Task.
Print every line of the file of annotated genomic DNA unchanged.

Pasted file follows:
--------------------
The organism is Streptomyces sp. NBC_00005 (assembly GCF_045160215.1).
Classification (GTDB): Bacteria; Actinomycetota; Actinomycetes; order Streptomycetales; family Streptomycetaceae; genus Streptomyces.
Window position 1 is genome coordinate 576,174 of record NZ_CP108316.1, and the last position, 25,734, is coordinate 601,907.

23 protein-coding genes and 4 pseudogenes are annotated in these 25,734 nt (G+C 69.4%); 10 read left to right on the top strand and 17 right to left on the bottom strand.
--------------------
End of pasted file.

The organism is Streptomyces sp. NBC_00005 (assembly GCF_045160215.1).
Classification (GTDB): Bacteria; Actinomycetota; Actinomycetes; order Streptomycetales; family Streptomycetaceae; genus Streptomyces.
Window position 1 is genome coordinate 576,174 of record NZ_CP108316.1, and the last position, 25,734, is coordinate 601,907.

23 protein-coding genes and 4 pseudogenes are annotated in these 25,734 nt (G+C 69.4%); 10 read left to right on the top strand and 17 right to left on the bottom strand.